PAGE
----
Voyage of the Tiki Bar
On Sunday, I went out on the boat! I like doing this. It makes it worth all the time I spend working on the boat on land.
Here you can clearly see my boat. This is what it looks like. Really. But the trailer you see in the photo is not the trailer I use now. This is the trailer the boat came with. It is a float on trailer, but the boat did not sit right on it. So I use an old steel break frame trailer. It takes longer to get the boat out of the water, but I do not have to back the trailer in the water as far to launch. So it all works out.
The blue thing in you see in the front of the boat is my spray hood. It keeps bow spray off things I put up front. I almost never use it. When it is up, it is hard to get to the bow area and deal with the anchor. But when it is up it does keep the sun off you. The other blue thing is called a Bimini Top. It is awesome. It does a great job keeping the sun off you. The top gets used almost every time I go out.
Above you can see what I see when I pilot the boat. From left to right you can see my magnetic compass, the NEW chart plotter, and the depth sounder / fish finder. The chart plotter rules. It is a GPS with a detailed marine chart of almost all of Florida and some of the Bahamas. You can also see some stickers. From left to right there is a "rules of the road" sticker, a sticker reminding me to report marine pollution, and a sticker detailing how to use the marine VHF radio in the event of an emergency. The radio sticker is there in case something happens to me, and someone else has to call the Coast Guard. You can also see my GPS antenna (over the rules of the road sticker) and my SIRIUS SATELLITE RADIO antenna over the radio sticker.
This is the front windshield. You can see I am a Boat US member (I highly recommend ANY boater join Boat US and buy the UNLIMITED TOWING package. It is only $100 or $120 per year, and if you ever need to be towed in you will save mega bucks. Next to the Boat US sticker is a sticker saying "throw litter overboard, and you go swimming after it", but in a more polite way. The orange sticker reminds people to be alert for "suspicous" activity and rat it out. Whatever that means. You can also see I HATE CLEAR CHANNEL and I have satellite raido on board. I am also a clean boater! I got most of these stickers for free at boat shows.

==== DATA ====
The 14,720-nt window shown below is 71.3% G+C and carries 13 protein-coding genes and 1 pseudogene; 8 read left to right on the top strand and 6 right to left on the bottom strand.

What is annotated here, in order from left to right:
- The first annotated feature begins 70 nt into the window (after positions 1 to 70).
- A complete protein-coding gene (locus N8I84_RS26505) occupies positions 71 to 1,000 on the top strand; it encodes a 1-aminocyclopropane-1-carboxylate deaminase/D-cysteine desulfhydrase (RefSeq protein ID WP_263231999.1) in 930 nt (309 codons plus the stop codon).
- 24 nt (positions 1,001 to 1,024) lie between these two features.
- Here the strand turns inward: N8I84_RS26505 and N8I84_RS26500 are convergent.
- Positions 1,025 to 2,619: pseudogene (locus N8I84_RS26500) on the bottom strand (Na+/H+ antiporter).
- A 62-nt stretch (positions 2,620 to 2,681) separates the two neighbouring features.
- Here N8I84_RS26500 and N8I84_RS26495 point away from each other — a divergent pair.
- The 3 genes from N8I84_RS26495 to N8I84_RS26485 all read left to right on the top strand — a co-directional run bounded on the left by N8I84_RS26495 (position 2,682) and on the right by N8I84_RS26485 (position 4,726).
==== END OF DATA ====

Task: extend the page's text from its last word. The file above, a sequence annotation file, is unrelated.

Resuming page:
This was my first stop of the day. This is the Pacific Reef lighthouse. It is pretty rinky. The general rule is the rinkier the lighthouse the smaller the reef. Pacific Reef is pretty small. All I saw was a rocky bottom and a few fish. Pretty boring. So it was off to someplace else!
This is the tower at Carysfort Reef, off Key Largo. Carysfort Reef is located in the John Pennicamp Coral Reef State Park and is part of the Florida Keys Marine Sanctuary. Carysfort Reef is the closest reef to the Gulf Stream, and as a result many ships try to hug the outside of the reef to avoid heavy seas. Many ships have grounded here. Today, large ships must stay far away from the reef and it is marked very well - groundings are rare now.
If you know how to read the sea, you can see the reef! Those greenish patches are where the bottom is sandy. The dark spots are coral heads. The breakers you see behind the lighthouse are where the outside reef line is. Just a few yards beyond those breakers, the bottom drops to 40 or 50 feet, and continues to slope down to hundreds of feet. The breaker area is very dangerous, both for boats and snorklers. You will get turned into shredded beef if you get raked over that area. It is VERY shallow, as in 1 foot or less in places. But between my paper charts, the electronic chart, and my water reading ability I managed to not hit any coral. Good thing too, the coral would rip the bottom out of the boat.
But if you stay in safe areas, it is very cool. There are brain corals, elk horn corals, other hard corals, and all kinds of soft corals. I saw a bunch of fish, including a barricuda! I also saw a whole lot of conchs, which is great - the population is making a comeback from overharvesting.
We do not drop anchor at this reef! The State was kind enough to provide mooring bouys for people to use. Here you can see the one I tied up to. If all the bouys are used up, you CAN anchor but you must be careful and only drop in a sandy area. If you do happen to damage anything with your anchor, and the State catches you - you are liable for damages. Coral is VERY expensive. Boaters are urged to use the mooring system in place.
The mooring bouy system is in place in the Florida Keys National Marine Sancuary and Biscayne National Park. It is a great use of tax money. It protects the reefs, and the fisheries, and it makes it easy to find stuff. When you see mooring bouys, cool stuff to see is not far away.
All in all, it was a good day. I saw some purple tangs, all sorts of parrotfish, a french angelfish, a barracuda, yellowtail snappers, grunt, elkhorn corals, brain corals, sea fans, and lots more.